Good forage stand requires agronomic base

Keys to success include planting at right time, proper seed bed, seed placement, quality seed and proper weed control

MONCTON, N.B. — An investment in proper crop rotations, fertility and water development are needed to get a strong forage stand.

Advice for success in the field was part of the agenda at the Canadian Forage and Grasslands Association annual conference held recently in Moncton.

Peter Ballerstedt, a forage agronomist with the seed company Barenbrug USA, said producers must pay attention to agronomy and make amendments before a single seed hits the ground.

“You are preparing something you are going to have to live with for years, so don’t skimp,” he said.

His five keys to success: plant at the right time, proper seed bed, seed placement (small seeds cannot emerge from deep planting), quality seed and proper weed control.

“There is nothing so expensive as cheap seed. You are going to save a couple cents on something that is one of the lowest cost inputs in what you are doing and hope it lasts years,” he said.

“When you have a seeding failure, your biggest expense is not the seed because you have to do it again. Your biggest expense is what happens to your feed source and grazing,” he said.

Once the stand has established, he tells producers not to delay the first grazing. Cattle clip off the tips, so the plants are forced to thicken and fill. About 10 to 15 centimetres of growth should be left. If too much is removed the plants struggle to regrow.

“Pasture should not be considered successful until you have a dense, well-tillered pasture that survives the summer,” he said.

However, don’t make heavy hay or silage crops in the first season.

“In the summer be gentle. You have other pastures you can abuse, not your new ones,” he said.

The most important things about forage are yield, quality and stand persistence.

Fertilization improves yield and profitability.

“You fertilize to make money,” said Bill Thomas, an agronomist with BJT Agronomy.

Yield is the most important factor in determining profit. As yield improves, dollars per acre go up when more pounds of beef or milk are produced.

“As yield goes up, cost per tonne goes down and gross profit for acre goes up,” he said.

Yield is limited by stand life.

The process begins with a fertility test and results vary across regions.

Tests may reveal that soil pH needs to be raised to a level of 6.6 to 7.

The benefits of agricultural lime for raising pH are huge because it increases forage yield and crop persistence. The effect lasts about three years and helps improve rhizoidal bacteria around plant roots, soil structure, yield as well as uptake of phosphorus and molybdenum.

Gypsum is another useful product. It is more soluble than lime and moves down through the soil profile faster. It does not really change the pH but can reduce aluminum toxicity and increases exchangeable calcium in the subsoil. This can improve alfalfa yields but more research is needed.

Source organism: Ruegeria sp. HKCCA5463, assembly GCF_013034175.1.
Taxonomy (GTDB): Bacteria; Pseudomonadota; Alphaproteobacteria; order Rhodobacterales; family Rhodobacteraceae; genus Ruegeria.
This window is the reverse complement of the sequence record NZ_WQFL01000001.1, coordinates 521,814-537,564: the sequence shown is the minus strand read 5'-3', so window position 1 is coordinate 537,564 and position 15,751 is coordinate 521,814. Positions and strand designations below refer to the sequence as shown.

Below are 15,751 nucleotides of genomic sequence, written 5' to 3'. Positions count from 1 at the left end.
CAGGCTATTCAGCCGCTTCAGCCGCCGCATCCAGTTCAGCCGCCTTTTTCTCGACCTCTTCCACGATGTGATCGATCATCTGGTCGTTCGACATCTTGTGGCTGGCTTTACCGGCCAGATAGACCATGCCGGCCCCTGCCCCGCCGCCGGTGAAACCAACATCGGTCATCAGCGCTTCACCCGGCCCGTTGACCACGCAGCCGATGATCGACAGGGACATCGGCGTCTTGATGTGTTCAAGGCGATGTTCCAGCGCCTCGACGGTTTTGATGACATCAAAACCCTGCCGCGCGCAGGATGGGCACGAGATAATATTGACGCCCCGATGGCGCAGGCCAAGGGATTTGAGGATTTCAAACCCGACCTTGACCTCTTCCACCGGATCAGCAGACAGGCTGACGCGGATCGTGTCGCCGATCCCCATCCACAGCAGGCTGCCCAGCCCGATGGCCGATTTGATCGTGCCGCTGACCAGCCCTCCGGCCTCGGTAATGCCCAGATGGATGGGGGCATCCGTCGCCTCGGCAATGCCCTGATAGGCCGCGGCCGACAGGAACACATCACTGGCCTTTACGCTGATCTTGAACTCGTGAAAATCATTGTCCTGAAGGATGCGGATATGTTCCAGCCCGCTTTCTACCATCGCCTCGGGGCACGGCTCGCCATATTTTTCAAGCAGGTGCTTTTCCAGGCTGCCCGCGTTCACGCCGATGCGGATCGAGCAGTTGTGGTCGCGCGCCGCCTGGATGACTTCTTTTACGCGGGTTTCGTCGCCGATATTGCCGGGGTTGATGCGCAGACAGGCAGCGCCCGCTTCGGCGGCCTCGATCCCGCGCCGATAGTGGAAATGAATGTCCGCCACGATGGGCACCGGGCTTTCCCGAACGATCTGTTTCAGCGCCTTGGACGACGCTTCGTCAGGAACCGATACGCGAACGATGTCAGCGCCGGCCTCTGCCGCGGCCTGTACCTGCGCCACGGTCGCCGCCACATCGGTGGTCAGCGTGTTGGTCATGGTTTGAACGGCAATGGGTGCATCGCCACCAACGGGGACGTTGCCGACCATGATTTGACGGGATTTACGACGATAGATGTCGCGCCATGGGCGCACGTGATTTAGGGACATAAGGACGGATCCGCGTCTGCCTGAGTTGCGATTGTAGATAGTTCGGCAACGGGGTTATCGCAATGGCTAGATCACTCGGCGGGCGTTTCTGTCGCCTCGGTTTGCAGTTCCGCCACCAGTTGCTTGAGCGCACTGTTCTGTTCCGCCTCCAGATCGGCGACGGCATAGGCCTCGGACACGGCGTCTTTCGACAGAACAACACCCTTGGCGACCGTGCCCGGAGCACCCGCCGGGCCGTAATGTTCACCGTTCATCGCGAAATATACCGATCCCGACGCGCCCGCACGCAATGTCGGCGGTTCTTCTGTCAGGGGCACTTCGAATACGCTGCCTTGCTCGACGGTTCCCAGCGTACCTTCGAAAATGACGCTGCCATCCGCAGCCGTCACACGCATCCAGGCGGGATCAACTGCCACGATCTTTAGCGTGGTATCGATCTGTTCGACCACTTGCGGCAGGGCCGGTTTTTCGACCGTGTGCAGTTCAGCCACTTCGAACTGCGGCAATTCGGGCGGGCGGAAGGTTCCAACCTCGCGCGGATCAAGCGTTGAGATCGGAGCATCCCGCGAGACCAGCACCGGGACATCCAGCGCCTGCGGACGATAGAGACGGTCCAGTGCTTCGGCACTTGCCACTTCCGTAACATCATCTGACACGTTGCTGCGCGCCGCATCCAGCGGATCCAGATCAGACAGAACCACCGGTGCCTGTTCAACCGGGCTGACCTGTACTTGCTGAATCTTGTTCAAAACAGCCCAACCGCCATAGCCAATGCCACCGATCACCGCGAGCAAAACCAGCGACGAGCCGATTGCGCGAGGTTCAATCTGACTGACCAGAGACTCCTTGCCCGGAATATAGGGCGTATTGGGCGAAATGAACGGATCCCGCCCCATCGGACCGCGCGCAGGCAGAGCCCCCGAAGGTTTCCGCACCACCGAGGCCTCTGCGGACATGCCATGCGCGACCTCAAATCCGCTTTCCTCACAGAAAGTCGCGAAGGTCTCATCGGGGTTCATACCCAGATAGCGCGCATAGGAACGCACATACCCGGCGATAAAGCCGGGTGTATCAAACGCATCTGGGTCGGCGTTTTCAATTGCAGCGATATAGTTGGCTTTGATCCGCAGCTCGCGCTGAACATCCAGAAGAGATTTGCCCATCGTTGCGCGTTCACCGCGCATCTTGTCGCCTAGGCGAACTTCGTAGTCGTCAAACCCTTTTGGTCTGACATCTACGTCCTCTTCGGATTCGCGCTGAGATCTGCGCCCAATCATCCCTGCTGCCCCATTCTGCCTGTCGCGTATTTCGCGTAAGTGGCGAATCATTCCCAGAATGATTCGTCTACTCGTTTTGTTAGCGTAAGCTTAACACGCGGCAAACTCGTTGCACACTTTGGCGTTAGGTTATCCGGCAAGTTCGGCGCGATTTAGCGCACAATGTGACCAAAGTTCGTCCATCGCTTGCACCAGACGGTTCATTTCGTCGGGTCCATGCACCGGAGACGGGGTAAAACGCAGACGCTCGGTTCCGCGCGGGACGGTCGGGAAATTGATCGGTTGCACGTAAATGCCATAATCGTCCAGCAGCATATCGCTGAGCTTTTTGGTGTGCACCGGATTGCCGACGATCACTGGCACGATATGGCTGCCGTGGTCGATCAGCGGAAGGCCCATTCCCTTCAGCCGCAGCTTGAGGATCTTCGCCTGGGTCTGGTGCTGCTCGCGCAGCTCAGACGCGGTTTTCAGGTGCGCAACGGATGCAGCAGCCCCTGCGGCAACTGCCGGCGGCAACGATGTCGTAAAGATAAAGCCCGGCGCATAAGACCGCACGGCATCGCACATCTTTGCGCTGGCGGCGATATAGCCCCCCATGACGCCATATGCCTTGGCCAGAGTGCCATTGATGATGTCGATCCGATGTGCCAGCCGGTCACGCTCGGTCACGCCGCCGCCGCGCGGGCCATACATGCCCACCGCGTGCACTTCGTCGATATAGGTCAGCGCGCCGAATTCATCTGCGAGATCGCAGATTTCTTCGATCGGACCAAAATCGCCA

Forage stands also need sulfur, boron, potassium, potash and nitrogen based on soil test recommendations.

“Grass won’t yield without nitrogen,” he said.

Yield increases rapidly when nitrogen is applied.

Either urea or ammonium nitrate applications work.

Urea is cheaper than ammonium nitrate. The yield response is similar but plant protein levels improve when urea is used.

Plants also produce more protein with sufficient levels of phosphorus. Alfalfa will also go into decline if not enough potassium was available.

There are few herbicides approved for forages in Canada so getting a stand established early is one way to stay ahead of unwelcome weeds, said Sonny Murray, field crop specialist with Perennia.

Late-planted soils are warm so weeds can emerge quickly and compete heavily with legumes and grasses.

“In a pasture situation, we really don’t get too concerned about weeds unless the cattle refuse to go into that area and graze; then you have to step in and take those weeds out,” he said.

Timing is key when applying any products and it is important to read labels to see how long livestock must stay off the land.

Producers also need to decide how many weeds they can tolerate before control is used. Some plants cannot be grazed or mowed out.

“When you mow Canada thistle, you end up with twice as many as when you started. You usually need to spray it out,” he said.

Weeds take over for a number of reasons.

The stand may not have enough fertility if there are dandelions and plantains. The grasses may not provide enough competition to push the weeds out. Incorrect stocking rates or overgrazing can encourage unwanted plants and reduce soil fertility.

Learn to identify the weeds when evaluating a forage stand and deciding on control.

“If I have junk grasses out there, will I really improve things by removing the weeds out of that stand. It may be more economical to take out the stand entirely,” he said.

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